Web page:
Hers began to glisten as well. She understood. She knew what it was like. To lose everything. For every memory to suddenly become laced with an indescribable sadness. Joy felt like an impossibility, peace doubly so. And now she was forced to watch Callum go through what she had those many moons ago. It nearly broke her seeing him like this. He wasn’t just her friend, he was her inspiration. Almost everything he did was filled with compassion and thoughtfulness. He was a light in a world of darkness. But now that light was beginning to flicker, and she was going to try her hardest to make sure it wouldn’t extinguish.
“I’m here for you.”
He broke from her gaze and buried his head into his arms and his shoulders began to shake with quiet sorrow.
“You don’t have to be,” he said, his voice muffled by his sleeves.
“I know. But I want to be.”
Silence followed her words, occasionally broken by Callum gasping for air between sobs, until finally, he spoke.
“I could have saved him.”
Rayla’s eyes dropped upon hearing those words. Loss often twisted and warped memories. She knew Callum did everything he could to warn his father. But that didn’t matter to him now. She knew all he felt was regret.
“You did you all you could.”
“I could have done more, but I guess it’s too late for that,” Callum said, his eyes emerging from above his arms.
“Callum, I’m sorry. I know this doesn’t help but I know what you’re feeling. I just want you to know you’re not alone.”
She was crying now. She was so frustrated that she couldn’t do more, especially after all Callum did for her. This was one time when she could help him but she didn’t know how. Why did she always have to feel so powerless?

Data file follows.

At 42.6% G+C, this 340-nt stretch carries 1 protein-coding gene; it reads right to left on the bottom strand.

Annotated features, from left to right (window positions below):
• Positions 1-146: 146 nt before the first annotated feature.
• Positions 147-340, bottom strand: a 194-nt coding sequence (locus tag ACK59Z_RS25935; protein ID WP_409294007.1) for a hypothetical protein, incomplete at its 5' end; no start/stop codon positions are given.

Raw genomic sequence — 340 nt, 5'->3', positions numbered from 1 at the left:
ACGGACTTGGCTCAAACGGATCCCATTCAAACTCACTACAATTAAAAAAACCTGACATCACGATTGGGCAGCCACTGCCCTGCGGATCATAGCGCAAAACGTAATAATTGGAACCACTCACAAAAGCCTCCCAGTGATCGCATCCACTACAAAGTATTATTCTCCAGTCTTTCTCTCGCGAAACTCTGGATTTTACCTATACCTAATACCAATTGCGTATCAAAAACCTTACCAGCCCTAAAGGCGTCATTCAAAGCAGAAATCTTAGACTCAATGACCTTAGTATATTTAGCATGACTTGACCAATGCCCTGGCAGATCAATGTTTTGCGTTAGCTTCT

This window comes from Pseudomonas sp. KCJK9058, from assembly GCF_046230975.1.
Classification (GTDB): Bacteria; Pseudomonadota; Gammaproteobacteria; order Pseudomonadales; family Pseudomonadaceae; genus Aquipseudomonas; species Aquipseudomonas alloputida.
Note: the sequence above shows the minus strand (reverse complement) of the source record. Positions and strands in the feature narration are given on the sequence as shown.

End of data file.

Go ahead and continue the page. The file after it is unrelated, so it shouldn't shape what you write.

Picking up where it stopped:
“Hey, this my breakdown. Have yours sometime else.”
Callum’s voice shook Rayla from her thoughts. She was greeted by a weak smile and him presenting his scarf to her.
“It probably needs to be washed a bit, but it’s better than nothing. Surprisingly absorbing too,” Callum pointed to his now dry face although he eyes were still watery.
How? How could he possibly still think of others in a time like this? Why did he have to give when he had already lost so much? The wave of emotion Rayla was experiencing crested and she pulled him into a hug filled with weeks of emotion. His chest collided with hers as she gripped him tightly to her. She wouldn’t let him go. Not for anyone or anything.
“Hey, hey, it’s okay. I’ve got you.” Callum said softly. He wrapped his arms around Rayla, trying his best to comfort her. He wasn’t quite sure what he was comforting her for, but he knew that she needed it, and that was enough for him. “Hey, you look better now. Your skin is back to its normal color,” Callum observed.
“Yeah, it was just a bit of altitude sickness. I told you, I just needed a bit of rest.” Rayla said, brushing aside his comment in favor of her own. As touching as his concern was for her, she needed to know one thing. “How can you do this Callum?”
“Be such a good person. Why do you have to put everyone before yourself?”
“Because it’s the right thing to do.”
The simplicity of his statement rocked her. Elves weren’t the most self-serving race to begin with, it simply wasn’t in their nature to be greedy. But even they had limits. Callum it seemed, did not. Guilt overcame her. She was being selfish.
“I’m sorry. I made this about me when it should be about you.”
“Don’t worry about it. I think we both needed this.”
Rayla looked up from his shoulder into his gorgeous green eyes. The light behind them had returned and she let out a silent sigh of relief. Callum looked back at her with a knowing smile.
“Besides, you were right. I’m not alone. I’ve got you.”